precatory


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precatory

adj. referring to a wish or advisory suggestion which does not have the force of a demand or a request which under the law must be obeyed. Thus "precatory words" in a will or trust would express a "hope that my daughter will keep the house in the family," but do not absolutely prevent her from selling it.

precatory

adjective advisory, appealing, asking, entreating, expressing entreaty, imploratory, importunate, pleading, suggesting, suggestive
Associated concepts: precatory words
References in periodicals archive ?
280) Doing so might in the end affect only the framing of such policies; the agency might respond with a policy framed in more precatory terms, describing enforcement as a low priority rather than a definite guarantee.
As mentioned above, it would not have suitability to talk about payment through precatory due to debt contracted in court for the unlawful act committed in the exercise of the Postal Bank.
In December 2012, the IAEA will hold a ministerial conference on nuclear safety in Fukushima, Japan, and at that time, the representatives of the Member States should discard the precatory language of the IAEA Draft Action Plan, determine precise regulatory goals, and create an in dependent international regulatory body to oversee all plants worldwide under the proposed Fukushima Convention.
English: Crab's eye, Jequerity, Precatory bean, Rosary pea 16 Acacia catechu (L.
176) Instead, administrative and judicial decision makers currently decide that certain rules are merely precatory, or that transgressions of other rules are to be forgiven if the transgressions are "minor" or "insubstantial" or not the "fault" of the voter.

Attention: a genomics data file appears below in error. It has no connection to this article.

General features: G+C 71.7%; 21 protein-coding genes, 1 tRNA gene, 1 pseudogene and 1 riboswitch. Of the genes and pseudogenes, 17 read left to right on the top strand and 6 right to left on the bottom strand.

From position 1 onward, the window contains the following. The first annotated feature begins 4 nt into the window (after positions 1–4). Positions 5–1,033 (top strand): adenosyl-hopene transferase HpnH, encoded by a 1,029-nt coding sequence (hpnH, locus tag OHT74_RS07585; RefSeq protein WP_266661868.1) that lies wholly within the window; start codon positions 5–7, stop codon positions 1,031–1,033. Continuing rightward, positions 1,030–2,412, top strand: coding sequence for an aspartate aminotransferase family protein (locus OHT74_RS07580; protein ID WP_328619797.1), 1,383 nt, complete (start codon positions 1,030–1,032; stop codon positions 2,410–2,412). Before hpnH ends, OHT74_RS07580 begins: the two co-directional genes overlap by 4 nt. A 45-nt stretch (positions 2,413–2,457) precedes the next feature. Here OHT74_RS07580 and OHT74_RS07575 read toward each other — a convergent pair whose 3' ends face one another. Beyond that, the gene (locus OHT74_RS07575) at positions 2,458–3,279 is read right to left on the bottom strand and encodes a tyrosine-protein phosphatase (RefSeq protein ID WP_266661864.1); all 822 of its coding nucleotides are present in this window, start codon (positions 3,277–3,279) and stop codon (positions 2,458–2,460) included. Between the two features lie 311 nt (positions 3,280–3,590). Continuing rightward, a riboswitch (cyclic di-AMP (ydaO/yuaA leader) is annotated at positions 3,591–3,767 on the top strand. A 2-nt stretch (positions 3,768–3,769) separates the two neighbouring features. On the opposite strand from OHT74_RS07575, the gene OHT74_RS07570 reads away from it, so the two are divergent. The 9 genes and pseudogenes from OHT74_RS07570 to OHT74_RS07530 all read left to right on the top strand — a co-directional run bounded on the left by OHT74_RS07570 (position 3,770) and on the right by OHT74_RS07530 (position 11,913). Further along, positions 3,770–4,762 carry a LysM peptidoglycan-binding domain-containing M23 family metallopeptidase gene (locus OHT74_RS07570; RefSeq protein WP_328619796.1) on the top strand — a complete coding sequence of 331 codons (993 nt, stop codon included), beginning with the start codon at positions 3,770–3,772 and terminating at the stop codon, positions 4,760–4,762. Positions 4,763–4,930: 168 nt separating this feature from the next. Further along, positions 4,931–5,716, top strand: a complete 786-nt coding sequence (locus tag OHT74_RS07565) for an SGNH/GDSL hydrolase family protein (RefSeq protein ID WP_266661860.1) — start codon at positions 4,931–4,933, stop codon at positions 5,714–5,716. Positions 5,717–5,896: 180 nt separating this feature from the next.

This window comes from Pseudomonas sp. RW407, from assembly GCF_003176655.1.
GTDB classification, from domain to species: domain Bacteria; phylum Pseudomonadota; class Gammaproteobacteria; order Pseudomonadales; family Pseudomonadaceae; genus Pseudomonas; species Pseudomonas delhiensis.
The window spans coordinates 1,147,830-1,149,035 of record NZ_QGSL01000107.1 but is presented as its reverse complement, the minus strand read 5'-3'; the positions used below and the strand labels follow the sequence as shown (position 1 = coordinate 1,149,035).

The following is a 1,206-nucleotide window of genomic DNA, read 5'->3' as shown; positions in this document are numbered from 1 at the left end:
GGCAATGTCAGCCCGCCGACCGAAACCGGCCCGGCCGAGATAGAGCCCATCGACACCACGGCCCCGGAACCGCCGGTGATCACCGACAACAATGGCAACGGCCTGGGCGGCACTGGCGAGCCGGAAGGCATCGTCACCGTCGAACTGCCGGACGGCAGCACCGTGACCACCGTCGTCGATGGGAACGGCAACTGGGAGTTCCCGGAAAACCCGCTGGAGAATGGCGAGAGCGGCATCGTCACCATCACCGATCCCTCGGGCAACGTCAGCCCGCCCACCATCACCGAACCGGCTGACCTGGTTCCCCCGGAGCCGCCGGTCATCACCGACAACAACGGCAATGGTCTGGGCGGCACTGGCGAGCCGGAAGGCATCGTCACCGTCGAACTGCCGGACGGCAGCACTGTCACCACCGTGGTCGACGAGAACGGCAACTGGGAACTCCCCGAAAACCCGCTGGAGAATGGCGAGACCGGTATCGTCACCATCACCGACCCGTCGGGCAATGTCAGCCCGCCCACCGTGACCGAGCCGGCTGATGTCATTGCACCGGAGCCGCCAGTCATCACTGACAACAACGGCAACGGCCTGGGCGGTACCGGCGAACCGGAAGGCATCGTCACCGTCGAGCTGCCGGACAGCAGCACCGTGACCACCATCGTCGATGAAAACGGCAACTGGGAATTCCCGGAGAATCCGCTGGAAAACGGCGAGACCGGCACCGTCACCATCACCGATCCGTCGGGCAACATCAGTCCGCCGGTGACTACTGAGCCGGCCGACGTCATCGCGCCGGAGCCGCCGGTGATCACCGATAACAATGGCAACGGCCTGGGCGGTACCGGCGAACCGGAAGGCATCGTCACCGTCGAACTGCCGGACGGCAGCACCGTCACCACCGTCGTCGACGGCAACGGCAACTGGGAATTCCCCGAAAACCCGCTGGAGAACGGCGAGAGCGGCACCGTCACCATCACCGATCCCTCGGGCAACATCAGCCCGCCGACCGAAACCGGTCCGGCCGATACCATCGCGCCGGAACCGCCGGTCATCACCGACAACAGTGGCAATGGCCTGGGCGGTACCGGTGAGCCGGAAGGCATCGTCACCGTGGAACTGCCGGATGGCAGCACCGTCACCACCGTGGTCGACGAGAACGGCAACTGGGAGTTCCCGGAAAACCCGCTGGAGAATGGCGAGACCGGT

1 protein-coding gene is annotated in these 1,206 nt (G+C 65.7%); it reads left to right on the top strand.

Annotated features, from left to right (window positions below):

Graham O'Donoghue, Precatory Executive Statements and Permissible Judicial Responses in the Context of Holocaust-Claims Litigation, 106 COLUM.
94) While some laws express eco-centric concerns, they are often stated in introductory or precatory language, not at the enforceable substantive center of the enactments.
Viewed in conjunction with the precatory statement that Country-Wide "may consider this letter as formal claim *** of our intention ***", thereby implying that it need not consider the letter as a "formal claim", the letter did not adequately comport with CPLR 7503(c).
Note that the language in this article is not precatory, but imperative.
Shareholder proposals, despite the fact that they are precatory and therefore not legally binding on boards, nonetheless have had huge impact on board decision making and the general direction of board-shareholder relations.